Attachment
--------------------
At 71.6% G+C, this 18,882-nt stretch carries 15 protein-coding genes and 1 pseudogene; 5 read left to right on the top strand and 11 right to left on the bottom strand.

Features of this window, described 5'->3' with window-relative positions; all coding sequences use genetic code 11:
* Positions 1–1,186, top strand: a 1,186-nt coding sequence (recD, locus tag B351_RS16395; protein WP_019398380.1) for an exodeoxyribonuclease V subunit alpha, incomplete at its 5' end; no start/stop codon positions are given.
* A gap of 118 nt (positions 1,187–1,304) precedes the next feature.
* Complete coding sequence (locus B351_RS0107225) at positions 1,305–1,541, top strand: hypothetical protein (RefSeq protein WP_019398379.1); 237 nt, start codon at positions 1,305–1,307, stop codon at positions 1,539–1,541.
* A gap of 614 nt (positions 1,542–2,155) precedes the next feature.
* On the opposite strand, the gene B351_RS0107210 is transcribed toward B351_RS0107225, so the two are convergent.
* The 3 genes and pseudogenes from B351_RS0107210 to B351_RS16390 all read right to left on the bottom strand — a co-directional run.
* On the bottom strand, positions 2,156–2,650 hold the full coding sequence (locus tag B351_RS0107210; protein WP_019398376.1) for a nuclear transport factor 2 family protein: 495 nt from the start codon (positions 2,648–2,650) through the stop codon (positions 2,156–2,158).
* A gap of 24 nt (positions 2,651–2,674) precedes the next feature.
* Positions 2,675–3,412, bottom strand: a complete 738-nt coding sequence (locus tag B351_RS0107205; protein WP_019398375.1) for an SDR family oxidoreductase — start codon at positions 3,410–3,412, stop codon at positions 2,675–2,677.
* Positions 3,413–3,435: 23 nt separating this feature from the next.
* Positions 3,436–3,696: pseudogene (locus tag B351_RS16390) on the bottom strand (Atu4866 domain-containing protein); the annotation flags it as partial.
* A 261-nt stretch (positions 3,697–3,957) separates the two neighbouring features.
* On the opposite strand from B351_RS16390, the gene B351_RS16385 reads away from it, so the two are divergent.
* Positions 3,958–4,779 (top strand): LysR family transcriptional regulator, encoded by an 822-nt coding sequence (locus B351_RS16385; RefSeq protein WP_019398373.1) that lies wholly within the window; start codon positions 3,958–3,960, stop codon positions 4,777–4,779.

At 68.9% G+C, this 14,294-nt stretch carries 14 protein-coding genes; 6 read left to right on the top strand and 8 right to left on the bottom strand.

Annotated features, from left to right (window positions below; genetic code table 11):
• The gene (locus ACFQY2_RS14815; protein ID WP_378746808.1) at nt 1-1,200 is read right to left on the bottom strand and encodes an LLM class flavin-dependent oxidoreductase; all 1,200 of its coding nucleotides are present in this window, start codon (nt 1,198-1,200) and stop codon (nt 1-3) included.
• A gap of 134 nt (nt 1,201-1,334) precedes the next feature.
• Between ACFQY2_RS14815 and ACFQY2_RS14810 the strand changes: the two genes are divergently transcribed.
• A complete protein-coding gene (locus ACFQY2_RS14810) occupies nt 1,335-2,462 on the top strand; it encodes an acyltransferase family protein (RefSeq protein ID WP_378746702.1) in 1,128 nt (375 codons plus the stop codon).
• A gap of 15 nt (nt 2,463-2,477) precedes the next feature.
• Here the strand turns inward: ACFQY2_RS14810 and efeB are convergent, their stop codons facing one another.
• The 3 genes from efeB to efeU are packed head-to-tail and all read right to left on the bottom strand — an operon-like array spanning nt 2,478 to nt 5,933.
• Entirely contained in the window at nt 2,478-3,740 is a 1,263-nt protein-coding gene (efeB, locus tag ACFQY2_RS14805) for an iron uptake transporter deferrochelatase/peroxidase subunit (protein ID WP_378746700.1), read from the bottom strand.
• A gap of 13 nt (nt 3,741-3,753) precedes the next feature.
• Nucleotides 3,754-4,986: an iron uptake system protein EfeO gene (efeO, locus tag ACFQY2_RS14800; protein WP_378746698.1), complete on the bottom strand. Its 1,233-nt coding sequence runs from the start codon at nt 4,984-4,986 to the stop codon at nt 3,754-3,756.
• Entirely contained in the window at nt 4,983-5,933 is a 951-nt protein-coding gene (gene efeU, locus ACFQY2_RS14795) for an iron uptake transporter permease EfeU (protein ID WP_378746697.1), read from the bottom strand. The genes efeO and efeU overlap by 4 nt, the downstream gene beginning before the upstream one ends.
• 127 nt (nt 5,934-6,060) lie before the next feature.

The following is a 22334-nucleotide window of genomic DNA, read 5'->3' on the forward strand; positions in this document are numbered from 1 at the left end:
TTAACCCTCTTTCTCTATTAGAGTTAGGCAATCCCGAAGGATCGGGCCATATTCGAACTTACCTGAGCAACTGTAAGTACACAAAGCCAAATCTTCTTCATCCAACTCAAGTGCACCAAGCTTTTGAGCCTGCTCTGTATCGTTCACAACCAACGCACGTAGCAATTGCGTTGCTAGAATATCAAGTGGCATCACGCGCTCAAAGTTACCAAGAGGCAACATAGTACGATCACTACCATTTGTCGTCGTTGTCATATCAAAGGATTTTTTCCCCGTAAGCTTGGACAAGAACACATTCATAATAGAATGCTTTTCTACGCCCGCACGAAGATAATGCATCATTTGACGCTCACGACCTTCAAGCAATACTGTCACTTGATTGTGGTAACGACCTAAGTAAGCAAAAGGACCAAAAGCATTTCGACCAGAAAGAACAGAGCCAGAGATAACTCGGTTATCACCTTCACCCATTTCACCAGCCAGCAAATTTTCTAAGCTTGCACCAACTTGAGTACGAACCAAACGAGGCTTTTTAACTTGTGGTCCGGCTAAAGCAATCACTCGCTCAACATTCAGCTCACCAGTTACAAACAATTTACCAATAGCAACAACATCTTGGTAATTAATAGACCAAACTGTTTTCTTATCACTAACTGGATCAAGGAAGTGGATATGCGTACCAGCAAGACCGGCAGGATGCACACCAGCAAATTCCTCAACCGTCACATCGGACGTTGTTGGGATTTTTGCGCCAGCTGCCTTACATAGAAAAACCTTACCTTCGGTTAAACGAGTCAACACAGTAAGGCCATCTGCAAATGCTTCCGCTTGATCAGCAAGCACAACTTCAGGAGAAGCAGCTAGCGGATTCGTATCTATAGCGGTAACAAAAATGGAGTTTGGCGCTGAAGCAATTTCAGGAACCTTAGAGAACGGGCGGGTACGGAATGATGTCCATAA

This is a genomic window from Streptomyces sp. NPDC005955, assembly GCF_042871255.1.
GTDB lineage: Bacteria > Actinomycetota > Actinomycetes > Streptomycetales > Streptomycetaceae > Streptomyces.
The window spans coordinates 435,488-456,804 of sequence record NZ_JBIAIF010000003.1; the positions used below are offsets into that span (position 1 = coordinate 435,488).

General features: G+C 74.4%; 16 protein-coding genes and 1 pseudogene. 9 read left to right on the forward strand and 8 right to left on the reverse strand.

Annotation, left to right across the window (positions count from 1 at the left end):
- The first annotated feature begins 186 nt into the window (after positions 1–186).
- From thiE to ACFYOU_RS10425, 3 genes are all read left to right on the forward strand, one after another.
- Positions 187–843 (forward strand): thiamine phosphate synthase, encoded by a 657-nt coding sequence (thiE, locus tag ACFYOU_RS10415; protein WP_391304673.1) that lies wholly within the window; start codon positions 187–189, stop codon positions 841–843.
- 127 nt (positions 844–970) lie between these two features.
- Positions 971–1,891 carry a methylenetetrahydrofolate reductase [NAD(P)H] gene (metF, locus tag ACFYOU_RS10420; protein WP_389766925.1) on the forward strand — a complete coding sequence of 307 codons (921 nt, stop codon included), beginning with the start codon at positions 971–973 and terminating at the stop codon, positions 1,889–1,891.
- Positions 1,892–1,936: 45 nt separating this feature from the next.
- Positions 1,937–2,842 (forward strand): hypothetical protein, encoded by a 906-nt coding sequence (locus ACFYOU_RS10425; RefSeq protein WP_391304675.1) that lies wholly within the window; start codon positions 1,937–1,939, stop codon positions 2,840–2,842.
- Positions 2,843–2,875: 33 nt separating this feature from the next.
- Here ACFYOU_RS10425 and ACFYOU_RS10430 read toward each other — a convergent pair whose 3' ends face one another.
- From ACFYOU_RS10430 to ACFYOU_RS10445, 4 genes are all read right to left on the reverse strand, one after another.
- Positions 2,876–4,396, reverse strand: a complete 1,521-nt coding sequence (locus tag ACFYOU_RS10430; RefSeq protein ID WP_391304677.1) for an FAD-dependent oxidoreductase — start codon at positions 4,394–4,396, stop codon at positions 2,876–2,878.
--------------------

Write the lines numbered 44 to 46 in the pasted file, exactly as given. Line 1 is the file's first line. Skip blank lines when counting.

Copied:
- Positions 1,937–2,842 (forward strand): hypothetical protein, encoded by a 906-nt coding sequence (locus ACFYOU_RS10425; RefSeq protein WP_391304675.1) that lies wholly within the window; start codon positions 1,937–1,939, stop codon positions 2,840–2,842.
- Positions 2,843–2,875: 33 nt separating this feature from the next.
- Here ACFYOU_RS10425 and ACFYOU_RS10430 read toward each other — a convergent pair whose 3' ends face one another.